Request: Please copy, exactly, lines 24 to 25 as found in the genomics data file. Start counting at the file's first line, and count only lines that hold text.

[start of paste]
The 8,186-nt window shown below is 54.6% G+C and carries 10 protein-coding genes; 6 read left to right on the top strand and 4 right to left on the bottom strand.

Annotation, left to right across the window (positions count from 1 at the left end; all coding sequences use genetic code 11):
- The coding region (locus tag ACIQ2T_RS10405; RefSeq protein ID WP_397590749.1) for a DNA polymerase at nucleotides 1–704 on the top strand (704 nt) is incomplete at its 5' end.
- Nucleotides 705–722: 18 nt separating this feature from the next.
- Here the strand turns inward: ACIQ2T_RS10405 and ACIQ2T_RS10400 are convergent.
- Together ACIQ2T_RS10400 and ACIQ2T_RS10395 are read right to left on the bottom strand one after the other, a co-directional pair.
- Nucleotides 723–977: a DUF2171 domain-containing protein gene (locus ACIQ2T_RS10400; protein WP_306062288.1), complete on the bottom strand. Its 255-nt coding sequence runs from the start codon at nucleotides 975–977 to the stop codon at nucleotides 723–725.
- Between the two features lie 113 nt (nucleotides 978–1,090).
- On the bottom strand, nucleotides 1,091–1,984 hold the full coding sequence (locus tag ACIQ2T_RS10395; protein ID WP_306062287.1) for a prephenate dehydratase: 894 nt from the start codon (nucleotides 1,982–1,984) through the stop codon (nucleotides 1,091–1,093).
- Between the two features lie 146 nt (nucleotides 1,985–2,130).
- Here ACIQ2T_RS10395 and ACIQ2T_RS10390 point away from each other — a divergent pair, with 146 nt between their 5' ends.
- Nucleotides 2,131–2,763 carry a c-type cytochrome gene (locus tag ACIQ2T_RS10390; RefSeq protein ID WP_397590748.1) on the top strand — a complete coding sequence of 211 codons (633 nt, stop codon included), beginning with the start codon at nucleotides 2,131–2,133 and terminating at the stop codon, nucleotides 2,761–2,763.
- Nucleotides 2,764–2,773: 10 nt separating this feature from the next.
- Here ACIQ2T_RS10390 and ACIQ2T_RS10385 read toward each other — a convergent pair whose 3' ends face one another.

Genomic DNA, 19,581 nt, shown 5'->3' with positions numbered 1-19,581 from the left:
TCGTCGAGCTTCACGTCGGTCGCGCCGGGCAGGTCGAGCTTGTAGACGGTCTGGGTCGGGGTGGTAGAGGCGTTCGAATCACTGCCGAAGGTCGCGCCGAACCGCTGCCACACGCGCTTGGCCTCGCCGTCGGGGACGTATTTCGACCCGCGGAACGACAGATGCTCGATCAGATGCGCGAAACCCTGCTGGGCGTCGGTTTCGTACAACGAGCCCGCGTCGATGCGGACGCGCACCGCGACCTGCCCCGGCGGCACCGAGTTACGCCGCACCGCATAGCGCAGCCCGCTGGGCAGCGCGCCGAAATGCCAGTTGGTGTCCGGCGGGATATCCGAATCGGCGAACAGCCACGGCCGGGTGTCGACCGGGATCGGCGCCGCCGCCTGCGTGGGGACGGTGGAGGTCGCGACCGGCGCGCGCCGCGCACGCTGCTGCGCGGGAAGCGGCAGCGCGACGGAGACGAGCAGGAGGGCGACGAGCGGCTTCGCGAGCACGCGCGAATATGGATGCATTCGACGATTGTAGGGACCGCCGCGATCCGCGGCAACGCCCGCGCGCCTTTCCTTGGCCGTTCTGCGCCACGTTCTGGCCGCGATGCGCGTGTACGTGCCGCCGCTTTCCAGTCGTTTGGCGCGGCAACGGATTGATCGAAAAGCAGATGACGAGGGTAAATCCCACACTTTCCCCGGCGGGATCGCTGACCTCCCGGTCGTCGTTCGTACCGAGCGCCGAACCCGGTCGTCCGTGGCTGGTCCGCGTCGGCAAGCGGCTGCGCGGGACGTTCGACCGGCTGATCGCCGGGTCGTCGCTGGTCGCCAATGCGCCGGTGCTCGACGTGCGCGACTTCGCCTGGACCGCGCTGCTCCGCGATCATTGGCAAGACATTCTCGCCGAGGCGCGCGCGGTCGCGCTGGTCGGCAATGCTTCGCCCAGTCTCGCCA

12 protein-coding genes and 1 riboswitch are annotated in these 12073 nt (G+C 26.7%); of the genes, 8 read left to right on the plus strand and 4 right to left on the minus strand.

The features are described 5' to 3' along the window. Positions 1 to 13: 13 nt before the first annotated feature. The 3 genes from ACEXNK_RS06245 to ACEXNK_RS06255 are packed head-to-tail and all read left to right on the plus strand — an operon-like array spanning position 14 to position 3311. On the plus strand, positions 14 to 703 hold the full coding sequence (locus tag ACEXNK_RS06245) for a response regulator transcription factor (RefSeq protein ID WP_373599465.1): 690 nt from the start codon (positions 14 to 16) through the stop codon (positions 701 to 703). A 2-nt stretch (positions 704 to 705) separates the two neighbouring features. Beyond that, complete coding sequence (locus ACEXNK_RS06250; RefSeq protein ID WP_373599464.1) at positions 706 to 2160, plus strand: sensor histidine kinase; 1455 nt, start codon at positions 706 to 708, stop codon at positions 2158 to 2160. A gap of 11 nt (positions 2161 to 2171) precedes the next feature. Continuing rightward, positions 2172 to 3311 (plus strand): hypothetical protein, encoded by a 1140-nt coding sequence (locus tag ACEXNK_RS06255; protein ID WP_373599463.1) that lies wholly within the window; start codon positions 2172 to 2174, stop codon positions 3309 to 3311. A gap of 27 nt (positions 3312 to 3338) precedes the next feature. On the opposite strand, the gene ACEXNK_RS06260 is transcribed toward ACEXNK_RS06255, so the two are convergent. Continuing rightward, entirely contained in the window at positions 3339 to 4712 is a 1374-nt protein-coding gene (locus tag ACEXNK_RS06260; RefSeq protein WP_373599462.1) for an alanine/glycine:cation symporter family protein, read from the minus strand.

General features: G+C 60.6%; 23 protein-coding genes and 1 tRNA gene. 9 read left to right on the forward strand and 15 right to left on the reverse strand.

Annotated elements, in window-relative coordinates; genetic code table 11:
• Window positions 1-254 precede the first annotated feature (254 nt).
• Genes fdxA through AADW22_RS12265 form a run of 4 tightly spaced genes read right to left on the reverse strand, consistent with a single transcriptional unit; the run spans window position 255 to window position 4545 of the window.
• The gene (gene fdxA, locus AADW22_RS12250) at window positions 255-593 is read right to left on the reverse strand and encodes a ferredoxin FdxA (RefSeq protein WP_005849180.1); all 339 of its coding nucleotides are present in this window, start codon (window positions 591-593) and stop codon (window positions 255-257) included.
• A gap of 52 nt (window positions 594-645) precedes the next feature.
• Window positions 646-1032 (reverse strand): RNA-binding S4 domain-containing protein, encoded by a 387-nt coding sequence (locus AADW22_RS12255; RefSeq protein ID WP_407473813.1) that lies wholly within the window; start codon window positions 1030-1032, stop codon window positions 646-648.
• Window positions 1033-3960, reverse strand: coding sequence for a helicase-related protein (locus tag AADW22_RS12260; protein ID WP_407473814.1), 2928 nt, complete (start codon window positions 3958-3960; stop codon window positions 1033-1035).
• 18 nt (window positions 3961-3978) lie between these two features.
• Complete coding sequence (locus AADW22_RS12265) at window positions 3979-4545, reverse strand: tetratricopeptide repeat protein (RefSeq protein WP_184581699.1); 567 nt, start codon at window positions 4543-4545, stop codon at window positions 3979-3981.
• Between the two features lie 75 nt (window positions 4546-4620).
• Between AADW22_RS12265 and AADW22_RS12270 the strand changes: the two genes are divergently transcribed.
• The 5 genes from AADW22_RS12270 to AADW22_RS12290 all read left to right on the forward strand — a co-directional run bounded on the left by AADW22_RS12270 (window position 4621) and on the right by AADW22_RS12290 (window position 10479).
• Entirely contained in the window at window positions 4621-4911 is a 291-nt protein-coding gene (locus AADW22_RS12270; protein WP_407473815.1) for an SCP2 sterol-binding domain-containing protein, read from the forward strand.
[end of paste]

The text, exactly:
• A gap of 52 nt (window positions 594-645) precedes the next feature.
• Window positions 646-1032 (reverse strand): RNA-binding S4 domain-containing protein, encoded by a 387-nt coding sequence (locus AADW22_RS12255; RefSeq protein ID WP_407473813.1) that lies wholly within the window; start codon window positions 1030-1032, stop codon window positions 646-648.